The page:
When you receive a serious medical diagnosis, it can feel as though that diagnosis replaces your identity. You begin to think, “I am no longer myself — instead, I am what my diagnosis tells me I am.”
Don’t get trapped by this kind of thinking. Even when we carry a diagnosis, we have to continue to live our lives as we normally would. We are more than our diseases and care plans.
People who have been diagnosed with Alzheimer’s disease can live as long as 20 years. With that in mind, family, professional caregivers, and community members need tools to ensure that people with Alzheimer’s can be more than their disease and live their life to the fullest.
One of these tools is the arts.
A symbolic and emotional communication system, the arts don’t rely on linear memory and rational language. Rather, the arts engage our intuition and imagination. Their building blocks for expression are movement, gesture, words, patterns, sounds, color, rhythm, texture, and smell—to name just a few. As access to rational language falters, a person’s imagination can soar. With the arts, caregivers can stay connected and foster the “person-hood” of someone with dementia or Alzheimer’s.
Memory vs. Imagination
You don’t need to be an artist to use the arts for expression: these tools are available to everyone. Over the last 20 years, I have encouraged care partners to communicate with people who have dementia through creativity. The shift from expecting and correcting memory to opening and connecting through imagination can be profound, especially for family members. After years of distance, the arts can help families rekindle an emotional connection with their loved one.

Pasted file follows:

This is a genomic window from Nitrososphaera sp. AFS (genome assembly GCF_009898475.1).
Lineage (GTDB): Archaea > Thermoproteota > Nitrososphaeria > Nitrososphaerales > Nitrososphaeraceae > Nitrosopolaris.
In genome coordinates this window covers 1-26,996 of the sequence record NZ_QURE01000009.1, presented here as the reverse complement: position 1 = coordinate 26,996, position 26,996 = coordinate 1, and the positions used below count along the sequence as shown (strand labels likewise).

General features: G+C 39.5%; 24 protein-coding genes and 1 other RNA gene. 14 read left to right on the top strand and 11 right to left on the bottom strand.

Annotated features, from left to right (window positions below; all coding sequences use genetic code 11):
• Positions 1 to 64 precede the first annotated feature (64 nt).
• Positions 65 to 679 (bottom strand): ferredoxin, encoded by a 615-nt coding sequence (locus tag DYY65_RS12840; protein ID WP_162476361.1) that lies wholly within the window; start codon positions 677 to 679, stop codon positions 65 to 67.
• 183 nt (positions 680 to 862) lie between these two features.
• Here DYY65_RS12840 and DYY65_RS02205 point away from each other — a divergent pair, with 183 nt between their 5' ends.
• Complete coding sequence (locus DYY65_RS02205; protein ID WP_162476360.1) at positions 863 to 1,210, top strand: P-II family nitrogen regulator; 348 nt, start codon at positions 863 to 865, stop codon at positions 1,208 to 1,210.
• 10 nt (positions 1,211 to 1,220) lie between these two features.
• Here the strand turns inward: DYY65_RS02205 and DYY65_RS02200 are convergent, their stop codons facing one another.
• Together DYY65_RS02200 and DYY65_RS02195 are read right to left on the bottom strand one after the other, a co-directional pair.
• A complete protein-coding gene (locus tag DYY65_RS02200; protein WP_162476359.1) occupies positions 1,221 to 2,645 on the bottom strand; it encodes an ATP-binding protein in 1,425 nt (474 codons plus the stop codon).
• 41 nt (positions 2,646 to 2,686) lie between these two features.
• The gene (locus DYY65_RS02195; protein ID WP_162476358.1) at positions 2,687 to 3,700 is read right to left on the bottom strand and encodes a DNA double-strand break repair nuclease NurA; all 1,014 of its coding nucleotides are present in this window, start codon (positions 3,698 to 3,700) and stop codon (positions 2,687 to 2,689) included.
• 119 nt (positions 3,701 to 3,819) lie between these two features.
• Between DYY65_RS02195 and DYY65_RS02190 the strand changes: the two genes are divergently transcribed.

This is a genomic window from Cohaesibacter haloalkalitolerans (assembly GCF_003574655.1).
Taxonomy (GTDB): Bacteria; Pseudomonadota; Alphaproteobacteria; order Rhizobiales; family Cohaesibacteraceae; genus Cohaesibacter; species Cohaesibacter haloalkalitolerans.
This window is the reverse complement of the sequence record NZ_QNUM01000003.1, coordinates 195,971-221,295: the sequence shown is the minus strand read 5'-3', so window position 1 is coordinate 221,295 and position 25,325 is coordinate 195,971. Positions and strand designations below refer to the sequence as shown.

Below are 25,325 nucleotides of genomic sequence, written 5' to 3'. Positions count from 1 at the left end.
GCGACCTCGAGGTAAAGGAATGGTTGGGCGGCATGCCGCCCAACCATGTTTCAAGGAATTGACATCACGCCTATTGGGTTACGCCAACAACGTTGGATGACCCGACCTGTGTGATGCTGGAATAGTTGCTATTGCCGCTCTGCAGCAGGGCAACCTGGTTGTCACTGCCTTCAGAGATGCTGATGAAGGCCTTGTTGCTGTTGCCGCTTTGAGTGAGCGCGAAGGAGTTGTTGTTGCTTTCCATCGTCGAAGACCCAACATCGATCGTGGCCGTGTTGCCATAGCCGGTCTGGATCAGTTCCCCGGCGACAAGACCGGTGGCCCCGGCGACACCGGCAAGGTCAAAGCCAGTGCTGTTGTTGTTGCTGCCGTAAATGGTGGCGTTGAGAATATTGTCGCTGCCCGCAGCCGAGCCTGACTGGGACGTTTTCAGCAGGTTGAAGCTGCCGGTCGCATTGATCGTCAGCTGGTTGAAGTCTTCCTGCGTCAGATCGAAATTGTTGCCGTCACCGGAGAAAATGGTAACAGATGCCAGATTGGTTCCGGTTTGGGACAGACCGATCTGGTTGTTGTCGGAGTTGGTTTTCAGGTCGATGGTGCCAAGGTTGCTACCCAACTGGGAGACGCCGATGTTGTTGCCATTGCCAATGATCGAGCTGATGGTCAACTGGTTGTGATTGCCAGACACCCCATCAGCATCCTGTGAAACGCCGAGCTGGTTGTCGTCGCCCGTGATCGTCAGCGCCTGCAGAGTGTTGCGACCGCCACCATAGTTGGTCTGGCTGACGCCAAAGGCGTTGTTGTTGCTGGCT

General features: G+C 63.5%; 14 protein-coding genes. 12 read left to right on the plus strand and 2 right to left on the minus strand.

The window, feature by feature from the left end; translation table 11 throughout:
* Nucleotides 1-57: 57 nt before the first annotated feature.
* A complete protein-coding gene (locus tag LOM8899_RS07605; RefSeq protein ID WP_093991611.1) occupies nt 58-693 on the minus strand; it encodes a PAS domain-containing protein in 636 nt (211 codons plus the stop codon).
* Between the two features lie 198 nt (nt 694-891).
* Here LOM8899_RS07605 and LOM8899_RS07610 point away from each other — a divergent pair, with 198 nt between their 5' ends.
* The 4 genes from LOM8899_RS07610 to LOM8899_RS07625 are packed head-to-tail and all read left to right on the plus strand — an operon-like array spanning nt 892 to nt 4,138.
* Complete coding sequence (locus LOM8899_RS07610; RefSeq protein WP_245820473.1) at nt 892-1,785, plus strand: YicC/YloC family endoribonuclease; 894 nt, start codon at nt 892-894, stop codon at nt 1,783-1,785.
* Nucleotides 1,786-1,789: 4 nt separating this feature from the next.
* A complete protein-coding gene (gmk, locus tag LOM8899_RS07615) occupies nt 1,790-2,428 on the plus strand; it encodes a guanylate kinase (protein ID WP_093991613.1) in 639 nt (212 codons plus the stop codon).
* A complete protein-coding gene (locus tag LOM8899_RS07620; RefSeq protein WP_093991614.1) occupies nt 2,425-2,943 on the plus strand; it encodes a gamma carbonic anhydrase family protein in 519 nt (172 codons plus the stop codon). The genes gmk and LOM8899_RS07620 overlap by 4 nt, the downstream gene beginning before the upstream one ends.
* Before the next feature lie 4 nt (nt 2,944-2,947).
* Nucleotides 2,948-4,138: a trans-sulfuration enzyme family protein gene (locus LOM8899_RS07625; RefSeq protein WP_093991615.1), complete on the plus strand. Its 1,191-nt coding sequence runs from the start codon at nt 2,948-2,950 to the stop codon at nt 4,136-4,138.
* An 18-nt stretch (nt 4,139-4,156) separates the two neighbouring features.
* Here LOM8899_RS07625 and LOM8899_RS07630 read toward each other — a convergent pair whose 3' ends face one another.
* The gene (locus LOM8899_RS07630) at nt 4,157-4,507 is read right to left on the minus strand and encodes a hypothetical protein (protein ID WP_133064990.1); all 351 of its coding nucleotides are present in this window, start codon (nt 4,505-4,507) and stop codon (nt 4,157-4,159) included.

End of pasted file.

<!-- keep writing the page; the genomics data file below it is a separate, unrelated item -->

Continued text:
In one workshop for caregivers, I was demonstrating how they could use open-ended questions to free up the imagination of people with dementia. I suggested the caregivers ask things like: “What would you like to name the person in this picture?” versus, “What’s his name?” Or, “When would you like this story to take place?” versus, “What year is it?”
I noticed that one gentleman in the workshop got a worried look on his face, so I asked him if he was okay. He replied, “Yes, I’m just realizing that I’ve been driving my wife crazy for the last two years—insisting that she remember things.”
That man was Charlie Farrell. Since then, he has gone on to create the Carolyn Farrell Foundation to help family caregivers use the arts to communicate with loved ones with Alzheimer’s and other dementias.
Techniques to Help Your Loved One Be More than a Diagnosis
So, how can you learn these techniques? There are a variety of resources available to families and my own work with improvisation and creative storytelling has free online storytelling tools at timeslips.org.
Currently, the National Center for Creative Aging is at work on a series of video modules that share poetry, music, movement and visual art techniques.
Some long-term care communities have arts or music therapists in-house, or partner with local arts organizations.
But the arts are more than a program to be added to an otherwise hectic day in the life of long-term care staff or family caregivers. They are a communication system that opens our emotions and invites us to share who we are with each other.
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